Our national moral malaise is a matter not of bad politics but of bad faith. Our materialism – the word describes setting our minds on earthly things – has left us prey to the predations of our enemy. A government that opposes God’s law is not the root of a godless culture but the fruit of it.
Our enemy the devil knows that the kingdom of man is passing away and on this shifting sand he is making his last stand. Desperate, he fights ferociously. And he makes pawns of non-Christian rulers, who inhabit the delusion that their pathetic victories are durable when in fact they are constructed of wisps of smoke.
Can he prevail? In the end, no, but look at the short-term damage he has wrought. He has induced a nation built on a foundation of Christian ideals to re-interpret or even abandon our fundamental religious text, the Bible. And if we have no recourse to divine truth, we can hardly stand on a man-made foundation constructed upon it called the Constitution.
The truth of both the kingdom of God and the kingdom of man is now an open question, subject to debate at every turn and to revision at the whim of the majority in the heat of the moment. We answer to no authority outside of us, greater than ourselves, established in either an eternal divine perfection or an original national ethos.
In neither realm do we as a nation look to the ideals that saved us and sustained us. In their place we allow our ever-evolving appetites and ambitions to govern us. We are “children, tossed to and fro and carried about on every wind of doctrine” (Ephesians 4:14). In more prosaic language, “We are the change we seek.”
When the enemy has corroded our trust in our holy writ and the law contained within it, he has in the same flick of his wrist crushed the national law code that was built upon it. The Ten Commandments still hang in the chamber of the Supreme Court . . . but only until someone figures out what to replace them with to cover up that faded spot on the wall.
The enemy is “more cunning than any beast of the field” (Genesis 3:1) and he does not abandon a strategy that has served him well from his beginning. When he undercuts a citizen’s commitment to transcendence — to locating his significance and purpose in something outside himself, more powerful than himself, more worthy than himself — he empties him as well of devotion to a shared community ethos.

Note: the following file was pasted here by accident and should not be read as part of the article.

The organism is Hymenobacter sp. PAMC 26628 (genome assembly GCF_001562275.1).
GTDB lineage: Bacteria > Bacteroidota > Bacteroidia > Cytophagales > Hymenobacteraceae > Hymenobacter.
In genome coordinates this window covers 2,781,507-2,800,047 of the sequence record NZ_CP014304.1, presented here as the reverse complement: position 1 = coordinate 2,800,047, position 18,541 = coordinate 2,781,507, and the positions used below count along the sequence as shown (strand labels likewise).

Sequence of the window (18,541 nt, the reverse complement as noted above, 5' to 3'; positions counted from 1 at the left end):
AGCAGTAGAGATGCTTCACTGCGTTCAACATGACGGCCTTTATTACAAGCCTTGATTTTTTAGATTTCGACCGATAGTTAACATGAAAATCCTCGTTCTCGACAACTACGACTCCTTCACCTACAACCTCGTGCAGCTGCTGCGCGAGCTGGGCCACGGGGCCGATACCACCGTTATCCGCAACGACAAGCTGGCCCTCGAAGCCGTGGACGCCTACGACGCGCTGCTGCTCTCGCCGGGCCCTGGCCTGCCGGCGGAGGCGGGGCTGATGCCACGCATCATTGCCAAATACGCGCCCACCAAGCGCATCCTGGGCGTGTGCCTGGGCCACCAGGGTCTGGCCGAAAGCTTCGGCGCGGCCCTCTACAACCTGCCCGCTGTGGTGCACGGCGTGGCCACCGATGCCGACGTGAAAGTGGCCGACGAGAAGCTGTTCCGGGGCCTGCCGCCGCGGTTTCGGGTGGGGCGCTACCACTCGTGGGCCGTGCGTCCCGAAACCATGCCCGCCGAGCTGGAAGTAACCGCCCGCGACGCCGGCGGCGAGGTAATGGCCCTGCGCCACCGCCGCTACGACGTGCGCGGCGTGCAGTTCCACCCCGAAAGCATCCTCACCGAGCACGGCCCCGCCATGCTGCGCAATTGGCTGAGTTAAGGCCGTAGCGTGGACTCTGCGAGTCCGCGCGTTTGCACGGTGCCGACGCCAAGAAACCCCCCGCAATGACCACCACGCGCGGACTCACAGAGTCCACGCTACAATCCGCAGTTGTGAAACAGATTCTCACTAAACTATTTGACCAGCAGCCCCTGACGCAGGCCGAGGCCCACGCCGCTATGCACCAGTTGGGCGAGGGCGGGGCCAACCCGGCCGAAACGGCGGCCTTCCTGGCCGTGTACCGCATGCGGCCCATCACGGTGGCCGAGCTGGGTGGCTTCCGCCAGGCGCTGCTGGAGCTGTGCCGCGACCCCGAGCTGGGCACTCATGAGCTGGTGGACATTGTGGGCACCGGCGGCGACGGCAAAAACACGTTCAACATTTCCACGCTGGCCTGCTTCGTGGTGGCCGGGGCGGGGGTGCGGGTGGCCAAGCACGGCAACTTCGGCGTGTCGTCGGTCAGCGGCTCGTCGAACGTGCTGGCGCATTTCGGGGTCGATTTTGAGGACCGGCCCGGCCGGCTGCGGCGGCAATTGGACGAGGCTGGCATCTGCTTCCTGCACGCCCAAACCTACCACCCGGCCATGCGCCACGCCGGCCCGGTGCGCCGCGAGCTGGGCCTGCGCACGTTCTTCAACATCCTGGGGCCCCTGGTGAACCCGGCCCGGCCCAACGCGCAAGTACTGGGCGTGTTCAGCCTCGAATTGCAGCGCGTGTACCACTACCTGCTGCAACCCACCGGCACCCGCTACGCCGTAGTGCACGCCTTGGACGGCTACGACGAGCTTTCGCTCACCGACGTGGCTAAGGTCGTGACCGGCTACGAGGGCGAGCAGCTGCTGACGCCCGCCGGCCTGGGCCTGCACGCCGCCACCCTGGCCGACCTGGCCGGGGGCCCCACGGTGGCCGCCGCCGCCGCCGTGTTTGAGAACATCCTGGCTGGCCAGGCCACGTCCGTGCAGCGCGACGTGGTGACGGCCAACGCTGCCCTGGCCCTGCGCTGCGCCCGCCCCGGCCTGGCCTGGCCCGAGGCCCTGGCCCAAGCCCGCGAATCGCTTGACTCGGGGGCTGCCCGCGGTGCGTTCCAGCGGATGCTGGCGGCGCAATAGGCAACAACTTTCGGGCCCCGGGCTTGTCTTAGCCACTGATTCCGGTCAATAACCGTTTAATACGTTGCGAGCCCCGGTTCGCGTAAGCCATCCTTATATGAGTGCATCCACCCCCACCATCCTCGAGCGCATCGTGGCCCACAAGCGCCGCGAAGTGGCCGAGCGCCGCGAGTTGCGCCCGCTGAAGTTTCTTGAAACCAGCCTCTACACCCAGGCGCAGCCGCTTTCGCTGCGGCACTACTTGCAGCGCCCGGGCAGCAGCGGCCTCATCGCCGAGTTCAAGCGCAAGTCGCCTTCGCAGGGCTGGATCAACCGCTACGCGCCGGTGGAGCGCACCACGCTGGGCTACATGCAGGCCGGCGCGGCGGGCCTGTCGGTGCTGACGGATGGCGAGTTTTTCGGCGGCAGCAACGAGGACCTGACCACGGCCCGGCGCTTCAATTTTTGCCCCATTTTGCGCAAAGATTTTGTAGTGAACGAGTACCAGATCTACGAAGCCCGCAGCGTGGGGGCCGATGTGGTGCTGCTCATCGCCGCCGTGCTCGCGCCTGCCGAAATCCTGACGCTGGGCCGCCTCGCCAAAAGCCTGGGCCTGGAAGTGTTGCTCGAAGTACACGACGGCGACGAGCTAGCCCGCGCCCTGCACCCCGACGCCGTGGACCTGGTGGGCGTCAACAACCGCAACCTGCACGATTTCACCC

One who has lost his faith in God will soon find himself incapable of allegiance to the once-Christian state.
We are becoming what C. S. Lewis called “men without chests.” The chest is the place where the thoughts that descend from the mind and the yearnings that well up from the gut find synthesis in things like love for God and love for country.
Men without chests look up worshipfully to their speculations they think so high and noble and simultaneously bow down to their base cravings which they contend make them “only human” . . . and seem to have no conception of how twisted and absurd they look.
The enemy knows the creature’s need for order and structure. He tempted Adam and Eve and got them evicted from the garden God gave them. Outside it, they and their offspring to this day have wandered, trying to set our own boundaries and impose our own order.
Israel would pay no heed to God’s prophets and God used their enemies to afflict them, to herd them into bondage outside the land He gave them, under the rule of godless men. Today, our enemy pushes the lie that we do not need the church God mandated in any institutional sense. Each is free to speak to God according to his own understanding without human oversight and correction.